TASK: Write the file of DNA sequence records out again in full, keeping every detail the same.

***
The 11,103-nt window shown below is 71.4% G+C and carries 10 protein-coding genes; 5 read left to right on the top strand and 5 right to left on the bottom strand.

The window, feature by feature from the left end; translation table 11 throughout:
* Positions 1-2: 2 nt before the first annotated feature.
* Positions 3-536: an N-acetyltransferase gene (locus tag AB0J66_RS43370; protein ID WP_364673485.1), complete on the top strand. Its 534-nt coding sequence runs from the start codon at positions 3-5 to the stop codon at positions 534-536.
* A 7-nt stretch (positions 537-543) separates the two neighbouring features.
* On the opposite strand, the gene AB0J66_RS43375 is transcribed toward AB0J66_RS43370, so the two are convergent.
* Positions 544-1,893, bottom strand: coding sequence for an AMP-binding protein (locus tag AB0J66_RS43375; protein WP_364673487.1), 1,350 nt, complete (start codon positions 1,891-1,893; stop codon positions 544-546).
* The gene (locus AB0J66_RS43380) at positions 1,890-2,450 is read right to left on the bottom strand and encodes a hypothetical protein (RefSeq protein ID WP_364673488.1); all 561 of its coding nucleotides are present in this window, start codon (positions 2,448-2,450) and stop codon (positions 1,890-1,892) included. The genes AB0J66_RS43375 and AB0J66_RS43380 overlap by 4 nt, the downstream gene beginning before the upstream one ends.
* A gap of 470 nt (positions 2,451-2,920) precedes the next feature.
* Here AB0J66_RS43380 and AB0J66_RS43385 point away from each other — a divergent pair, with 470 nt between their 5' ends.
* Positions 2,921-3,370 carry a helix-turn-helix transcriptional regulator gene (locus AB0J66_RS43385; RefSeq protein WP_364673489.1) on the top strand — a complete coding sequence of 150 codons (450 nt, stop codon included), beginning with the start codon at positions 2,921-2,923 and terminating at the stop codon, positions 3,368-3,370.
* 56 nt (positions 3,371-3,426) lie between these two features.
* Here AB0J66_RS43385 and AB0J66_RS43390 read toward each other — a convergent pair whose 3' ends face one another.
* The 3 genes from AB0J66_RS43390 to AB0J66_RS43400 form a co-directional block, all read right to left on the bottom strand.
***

The 11,103-nt window shown below is 71.4% G+C and carries 10 protein-coding genes; 5 read left to right on the top strand and 5 right to left on the bottom strand.

The window, feature by feature from the left end; translation table 11 throughout:
* Positions 1-2: 2 nt before the first annotated feature.
* Positions 3-536: an N-acetyltransferase gene (locus tag AB0J66_RS43370; protein ID WP_364673485.1), complete on the top strand. Its 534-nt coding sequence runs from the start codon at positions 3-5 to the stop codon at positions 534-536.
* A 7-nt stretch (positions 537-543) separates the two neighbouring features.
* On the opposite strand, the gene AB0J66_RS43375 is transcribed toward AB0J66_RS43370, so the two are convergent.
* Positions 544-1,893, bottom strand: coding sequence for an AMP-binding protein (locus tag AB0J66_RS43375; protein WP_364673487.1), 1,350 nt, complete (start codon positions 1,891-1,893; stop codon positions 544-546).
* The gene (locus AB0J66_RS43380) at positions 1,890-2,450 is read right to left on the bottom strand and encodes a hypothetical protein (RefSeq protein ID WP_364673488.1); all 561 of its coding nucleotides are present in this window, start codon (positions 2,448-2,450) and stop codon (positions 1,890-1,892) included. The genes AB0J66_RS43375 and AB0J66_RS43380 overlap by 4 nt, the downstream gene beginning before the upstream one ends.
* A gap of 470 nt (positions 2,451-2,920) precedes the next feature.
* Here AB0J66_RS43380 and AB0J66_RS43385 point away from each other — a divergent pair, with 470 nt between their 5' ends.
* Positions 2,921-3,370 carry a helix-turn-helix transcriptional regulator gene (locus AB0J66_RS43385; RefSeq protein WP_364673489.1) on the top strand — a complete coding sequence of 150 codons (450 nt, stop codon included), beginning with the start codon at positions 2,921-2,923 and terminating at the stop codon, positions 3,368-3,370.
* 56 nt (positions 3,371-3,426) lie between these two features.
* Here AB0J66_RS43385 and AB0J66_RS43390 read toward each other — a convergent pair whose 3' ends face one another.
* The 3 genes from AB0J66_RS43390 to AB0J66_RS43400 form a co-directional block, all read right to left on the bottom strand.